Hamre is exactly the kind of centrist Democrat to whom the Bush administration should have been reaching out from the start. I realize it’s a myth that “politics stops at the water’s edge”—but it’s a nice myth and one that policymakers on both sides would do well to cultivate. And that means cultivating figures from the other side of the aisle.

We shouldn’t have a Republican or Democratic defense policy. We need an American policy.

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Primo Levi’s Unknown Text

Local media outlets have been curiously silent about a story reported by Haaretz involving last month’s discovery in a Yad Vashem archive of a previously unknown 1960 text by Primo Levi (1919–1987), the Turin-born chemist and author of Holocaust memoirs. This article-length deposition of around 850 words, printed in L’espresso in September, apparently was solicited when the Israeli government was gathering testimonies for the prosecution of Adolf Eichmann. Only weeks before Levi’s testimony was taken on June 14, 1960, Israeli security agents nabbed Eichmann in a Buenos Aires suburb.

The Haaretz article points out that “it is known that Primo Levi was not called to the witness stand facing Eichmann’s glass booth,” a fact that stirs the imagination. Marco Belpoliti, who edited a definitive two-volume edition of Levi’s works, calls the newly discovered essay “tranquil, precise and elegant.”

Punctuated with repeated exclamation points for dramatic emphasis, the text echoes the author’s greatest works, like The Periodic Table, whose pellucid style answers the much-debated question of whether art can exist after Auschwitz. Perhaps even more impressively, Levi’s books testify that rational thought can survive the concentration camp experience. In the newly found testimony, Levi describes how he and his friends were denounced as partisans and arrested in 1943, and later transferred to a fascist militia camp. There, Levi notes, a guard treated them decently “after learning that we were Jews and not ‘true partisans.’” Levi adds: “He was later killed by partisans in 1945.” In 1944 the friends were transferred to another camp, where they worked as kitchen servants: “We also put together a cafeteria, in truth a rather poor one!!” Arriving at Auschwitz after further deportation, such productive labors were exchanged for daily agonies.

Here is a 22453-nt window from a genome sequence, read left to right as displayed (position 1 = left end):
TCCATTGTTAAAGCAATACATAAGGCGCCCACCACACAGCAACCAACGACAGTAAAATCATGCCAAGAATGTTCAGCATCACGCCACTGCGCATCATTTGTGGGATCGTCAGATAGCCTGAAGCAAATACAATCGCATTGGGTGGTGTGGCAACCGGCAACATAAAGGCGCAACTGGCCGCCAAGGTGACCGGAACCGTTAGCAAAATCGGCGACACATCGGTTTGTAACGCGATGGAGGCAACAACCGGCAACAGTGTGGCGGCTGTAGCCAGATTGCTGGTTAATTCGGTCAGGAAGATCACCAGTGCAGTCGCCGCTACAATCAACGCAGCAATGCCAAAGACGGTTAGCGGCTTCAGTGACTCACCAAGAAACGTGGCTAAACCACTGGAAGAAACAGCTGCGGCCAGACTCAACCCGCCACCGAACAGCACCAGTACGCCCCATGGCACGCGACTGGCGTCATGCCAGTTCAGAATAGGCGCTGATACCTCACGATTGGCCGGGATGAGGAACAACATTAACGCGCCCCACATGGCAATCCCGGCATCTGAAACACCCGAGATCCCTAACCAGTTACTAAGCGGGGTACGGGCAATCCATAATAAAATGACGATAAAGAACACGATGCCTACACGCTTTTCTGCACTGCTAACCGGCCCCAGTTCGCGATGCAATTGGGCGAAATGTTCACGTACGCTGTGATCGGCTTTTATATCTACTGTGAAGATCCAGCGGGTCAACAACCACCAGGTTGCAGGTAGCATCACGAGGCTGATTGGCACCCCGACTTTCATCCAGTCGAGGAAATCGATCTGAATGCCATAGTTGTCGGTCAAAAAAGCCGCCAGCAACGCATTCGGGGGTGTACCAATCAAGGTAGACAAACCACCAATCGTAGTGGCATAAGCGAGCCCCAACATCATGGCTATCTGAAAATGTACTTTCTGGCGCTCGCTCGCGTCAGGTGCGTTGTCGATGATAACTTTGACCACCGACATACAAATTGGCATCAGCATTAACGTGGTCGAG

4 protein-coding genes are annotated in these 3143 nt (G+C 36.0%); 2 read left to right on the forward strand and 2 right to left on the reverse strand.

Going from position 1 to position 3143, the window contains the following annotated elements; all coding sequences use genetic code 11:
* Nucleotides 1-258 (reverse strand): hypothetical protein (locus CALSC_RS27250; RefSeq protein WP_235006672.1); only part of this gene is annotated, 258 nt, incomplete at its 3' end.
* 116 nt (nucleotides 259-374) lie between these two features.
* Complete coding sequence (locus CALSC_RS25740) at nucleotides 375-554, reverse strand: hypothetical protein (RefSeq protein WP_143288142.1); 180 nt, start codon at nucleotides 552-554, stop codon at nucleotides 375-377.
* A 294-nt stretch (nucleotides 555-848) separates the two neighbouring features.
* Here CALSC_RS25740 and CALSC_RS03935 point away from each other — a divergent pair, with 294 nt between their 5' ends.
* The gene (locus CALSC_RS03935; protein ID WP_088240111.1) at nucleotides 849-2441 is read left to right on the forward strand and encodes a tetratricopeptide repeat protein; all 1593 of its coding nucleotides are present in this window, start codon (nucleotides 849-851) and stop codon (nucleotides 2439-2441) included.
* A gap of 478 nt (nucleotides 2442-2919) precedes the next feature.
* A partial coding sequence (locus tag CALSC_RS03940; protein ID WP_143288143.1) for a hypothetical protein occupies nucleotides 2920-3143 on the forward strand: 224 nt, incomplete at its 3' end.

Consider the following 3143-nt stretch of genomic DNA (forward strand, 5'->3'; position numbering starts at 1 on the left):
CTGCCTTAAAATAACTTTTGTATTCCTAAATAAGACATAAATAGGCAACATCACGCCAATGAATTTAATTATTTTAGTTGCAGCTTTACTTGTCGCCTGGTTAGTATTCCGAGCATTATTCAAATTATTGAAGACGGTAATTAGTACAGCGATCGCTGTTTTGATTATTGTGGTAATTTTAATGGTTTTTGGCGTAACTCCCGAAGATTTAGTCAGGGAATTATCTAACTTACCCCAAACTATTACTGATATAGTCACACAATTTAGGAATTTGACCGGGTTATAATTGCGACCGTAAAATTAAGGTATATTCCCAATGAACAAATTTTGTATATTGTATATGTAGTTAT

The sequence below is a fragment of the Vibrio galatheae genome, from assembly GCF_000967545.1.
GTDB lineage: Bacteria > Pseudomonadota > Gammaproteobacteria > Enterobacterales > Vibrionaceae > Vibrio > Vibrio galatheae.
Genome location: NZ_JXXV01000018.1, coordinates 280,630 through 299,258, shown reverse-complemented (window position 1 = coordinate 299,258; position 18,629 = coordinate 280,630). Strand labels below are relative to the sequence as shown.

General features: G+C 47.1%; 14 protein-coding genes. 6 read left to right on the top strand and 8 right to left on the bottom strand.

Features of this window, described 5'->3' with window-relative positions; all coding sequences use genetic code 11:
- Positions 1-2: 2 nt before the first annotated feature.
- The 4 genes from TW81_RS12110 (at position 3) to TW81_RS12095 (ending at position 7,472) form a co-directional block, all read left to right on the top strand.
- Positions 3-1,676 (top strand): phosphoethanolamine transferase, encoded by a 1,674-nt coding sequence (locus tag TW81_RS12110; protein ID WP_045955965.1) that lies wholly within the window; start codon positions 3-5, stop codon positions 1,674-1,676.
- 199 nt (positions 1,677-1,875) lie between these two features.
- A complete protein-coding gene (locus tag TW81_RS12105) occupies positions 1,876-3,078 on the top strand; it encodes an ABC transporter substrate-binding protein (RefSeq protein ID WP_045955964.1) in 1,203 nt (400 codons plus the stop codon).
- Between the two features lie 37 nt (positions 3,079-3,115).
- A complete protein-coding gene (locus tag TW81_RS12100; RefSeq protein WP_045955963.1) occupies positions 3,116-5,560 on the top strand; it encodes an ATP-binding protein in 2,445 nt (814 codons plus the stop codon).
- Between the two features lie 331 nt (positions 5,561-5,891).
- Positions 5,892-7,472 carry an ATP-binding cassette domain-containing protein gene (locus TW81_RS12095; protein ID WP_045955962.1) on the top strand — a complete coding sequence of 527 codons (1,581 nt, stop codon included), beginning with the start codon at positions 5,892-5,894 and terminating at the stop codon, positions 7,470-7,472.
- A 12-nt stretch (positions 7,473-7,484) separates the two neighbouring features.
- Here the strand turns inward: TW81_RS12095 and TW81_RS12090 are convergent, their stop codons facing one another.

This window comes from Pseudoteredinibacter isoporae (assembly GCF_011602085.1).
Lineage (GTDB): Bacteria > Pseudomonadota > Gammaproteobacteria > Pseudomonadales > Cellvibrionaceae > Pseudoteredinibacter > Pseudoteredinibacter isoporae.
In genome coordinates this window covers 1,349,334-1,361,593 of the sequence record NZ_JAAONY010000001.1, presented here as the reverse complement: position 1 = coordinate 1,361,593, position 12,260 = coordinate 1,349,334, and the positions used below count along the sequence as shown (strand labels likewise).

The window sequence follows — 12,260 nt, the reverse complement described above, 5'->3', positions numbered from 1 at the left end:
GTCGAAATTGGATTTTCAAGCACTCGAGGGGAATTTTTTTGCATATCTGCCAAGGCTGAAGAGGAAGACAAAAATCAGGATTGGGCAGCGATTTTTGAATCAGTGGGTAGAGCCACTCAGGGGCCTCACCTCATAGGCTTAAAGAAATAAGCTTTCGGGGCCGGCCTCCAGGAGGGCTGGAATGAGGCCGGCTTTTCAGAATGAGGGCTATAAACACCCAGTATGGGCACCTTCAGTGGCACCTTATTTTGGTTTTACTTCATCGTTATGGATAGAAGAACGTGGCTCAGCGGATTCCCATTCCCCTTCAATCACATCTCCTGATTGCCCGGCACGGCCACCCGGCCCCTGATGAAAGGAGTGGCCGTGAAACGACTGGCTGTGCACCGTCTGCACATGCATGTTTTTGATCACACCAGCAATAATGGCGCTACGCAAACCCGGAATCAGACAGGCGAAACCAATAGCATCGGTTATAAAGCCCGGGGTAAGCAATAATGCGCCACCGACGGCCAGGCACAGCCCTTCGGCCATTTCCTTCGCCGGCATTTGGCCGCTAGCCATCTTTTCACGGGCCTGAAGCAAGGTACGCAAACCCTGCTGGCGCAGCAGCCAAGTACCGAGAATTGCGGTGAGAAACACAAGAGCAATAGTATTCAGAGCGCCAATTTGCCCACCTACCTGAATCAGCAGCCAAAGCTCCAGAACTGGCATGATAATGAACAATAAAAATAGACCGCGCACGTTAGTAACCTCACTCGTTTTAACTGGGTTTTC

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Local media outlets have been curiously silent about a story reported by Haaretz involving last month’s discovery in a Yad Vashem archive of a previously unknown 1960 text by Primo Levi (1919–1987), the Turin-born chemist and author of Holocaust memoirs. This article-length deposition of around 850 words, printed in L’espresso in September, apparently was solicited when the Israeli government was gathering testimonies for the prosecution of Adolf Eichmann. Only weeks before Levi’s testimony was taken on June 14, 1960, Israeli security agents nabbed Eichmann in a Buenos Aires suburb.

The Haaretz article points out that “it is known that Primo Levi was not called to the witness stand facing Eichmann’s glass booth,” a fact that stirs the imagination. Marco Belpoliti, who edited a definitive two-volume edition of Levi’s works, calls the newly discovered essay “tranquil, precise and elegant.”

Punctuated with repeated exclamation points for dramatic emphasis, the text echoes the author’s greatest works, like The Periodic Table, whose pellucid style answers the much-debated question of whether art can exist after Auschwitz. Perhaps even more impressively, Levi’s books testify that rational thought can survive the concentration camp experience. In the newly found testimony, Levi describes how he and his friends were denounced as partisans and arrested in 1943, and later transferred to a fascist militia camp. There, Levi notes, a guard treated them decently “after learning that we were Jews and not ‘true partisans.’” Levi adds: “He was later killed by partisans in 1945.” In 1944 the friends were transferred to another camp, where they worked as kitchen servants: “We also put together a cafeteria, in truth a rather poor one!!” Arriving at Auschwitz after further deportation, such productive labors were exchanged for daily agonies.

In the deposition Levi describes the barracks kapo, a “Dutch Jew, Josef Lessing, an orchestral musician by trade, who oversaw between twenty and 60 men, and as the 98th barrack’s supervisor, proved to be not only unyielding, but also evil.” Levi also mentions the camp’s Jewish doctors, some admirable and some not: “I recall Dr. Coenka of Athens, Dr. Weiss of Strasbourg, and Dr. Orensztejn, a Pole who behaved fairly correctly; I cannot say the same of Dr. Samuelidis of Thessaloniki, who did not listen to patients who consulted him and denounced the diseased ones to the German SS!!!”

Why the New York media silence about this real find? The account is only 850 words long, but every word matters in Levi’s chiseled prose. Could it be a question of the “Holocaust glut” that has affected the media and publishing industries ever since 1945? Levi himself was unable to find a publisher for his works in Israel until 1979 because, as he recounted, when he presented his books earlier to Israeli publishers, their response was: “Holocaust? We are up to our ears in it. No one will buy it.” Holocaust fatigue or not, this newly revealed text by a great writer demands attention.